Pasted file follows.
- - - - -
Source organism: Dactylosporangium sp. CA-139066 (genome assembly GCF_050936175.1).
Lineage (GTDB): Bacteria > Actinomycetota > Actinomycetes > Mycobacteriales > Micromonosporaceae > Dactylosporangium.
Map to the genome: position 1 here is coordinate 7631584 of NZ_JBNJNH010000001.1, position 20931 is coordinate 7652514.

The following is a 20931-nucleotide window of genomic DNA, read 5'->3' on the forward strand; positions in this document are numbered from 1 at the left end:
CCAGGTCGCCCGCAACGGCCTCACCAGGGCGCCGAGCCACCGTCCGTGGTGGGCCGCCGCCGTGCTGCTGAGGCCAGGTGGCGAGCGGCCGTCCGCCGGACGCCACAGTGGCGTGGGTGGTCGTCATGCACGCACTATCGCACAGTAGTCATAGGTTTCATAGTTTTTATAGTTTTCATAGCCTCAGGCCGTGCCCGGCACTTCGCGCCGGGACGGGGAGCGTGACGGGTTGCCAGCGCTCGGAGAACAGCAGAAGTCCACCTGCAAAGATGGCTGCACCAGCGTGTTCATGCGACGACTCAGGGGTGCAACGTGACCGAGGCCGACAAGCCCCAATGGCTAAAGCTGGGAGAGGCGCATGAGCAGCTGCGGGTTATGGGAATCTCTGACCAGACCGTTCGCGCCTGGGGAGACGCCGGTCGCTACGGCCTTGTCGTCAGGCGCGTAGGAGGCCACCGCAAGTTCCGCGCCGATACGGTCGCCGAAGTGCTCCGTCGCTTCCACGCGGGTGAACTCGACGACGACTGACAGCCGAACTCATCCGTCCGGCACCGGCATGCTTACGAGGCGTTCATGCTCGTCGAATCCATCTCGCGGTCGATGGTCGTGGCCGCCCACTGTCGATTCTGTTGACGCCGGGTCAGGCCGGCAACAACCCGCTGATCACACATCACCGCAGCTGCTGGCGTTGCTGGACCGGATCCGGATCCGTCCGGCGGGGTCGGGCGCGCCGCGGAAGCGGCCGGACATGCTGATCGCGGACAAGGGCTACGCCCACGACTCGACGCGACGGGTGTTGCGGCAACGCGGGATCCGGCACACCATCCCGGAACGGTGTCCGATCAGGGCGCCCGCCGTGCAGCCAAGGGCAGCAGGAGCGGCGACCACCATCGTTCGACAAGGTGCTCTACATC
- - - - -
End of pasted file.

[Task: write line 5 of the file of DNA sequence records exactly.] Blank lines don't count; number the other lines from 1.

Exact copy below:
CCAGGTCGCCCGCAACGGCCTCACCAGGGCGCCGAGCCACCGTCCGTGGTGGGCCGCCGCCGTGCTGCTGAGGCCAGGTGGCGAGCGGCCGTCCGCCGGACGCCACAGTGGCGTGGGTGGTCGTCATGCACGCACTATCGCACAGTAGTCATAGGTTTCATAGTTTTTATAGTTTTCATAGCCTCAGGCCGTGCCCGGCACTTCGCGCCGGGACGGGGAGCGTGACGGGTTGCCAGCGCTCGGAGAACAGCAGAAGTCCACCTGCAAAGATGGCTGCACCAGCGTGTTCATGCGACGACTCAGGGGTGCAACGTGACCGAGGCCGACAAGCCCCAATGGCTAAAGCTGGGAGAGGCGCATGAGCAGCTGCGGGTTATGGGAATCTCTGACCAGACCGTTCGCGCCTGGGGAGACGCCGGTCGCTACGGCCTTGTCGTCAGGCGCGTAGGAGGCCACCGCAAGTTCCGCGCCGATACGGTCGCCGAAGTGCTCCGTCGCTTCCACGCGGGTGAACTCGACGACGACTGACAGCCGAACTCATCCGTCCGGCACCGGCATGCTTACGAGGCGTTCATGCTCGTCGAATCCATCTCGCGGTCGATGGTCGTGGCCGCCCACTGTCGATTCTGTTGACGCCGGGTCAGGCCGGCAACAACCCGCTGATCACACATCACCGCAGCTGCTGGCGTTGCTGGACCGGATCCGGATCCGTCCGGCGGGGTCGGGCGCGCCGCGGAAGCGGCCGGACATGCTGATCGCGGACAAGGGCTACGCCCACGACTCGACGCGACGGGTGTTGCGGCAACGCGGGATCCGGCACACCATCCCGGAACGGTGTCCGATCAGGGCGCCCGCCGTGCAGCCAAGGGCAGCAGGAGCGGCGACCACCATCGTTCGACAAGGTGCTCTACATC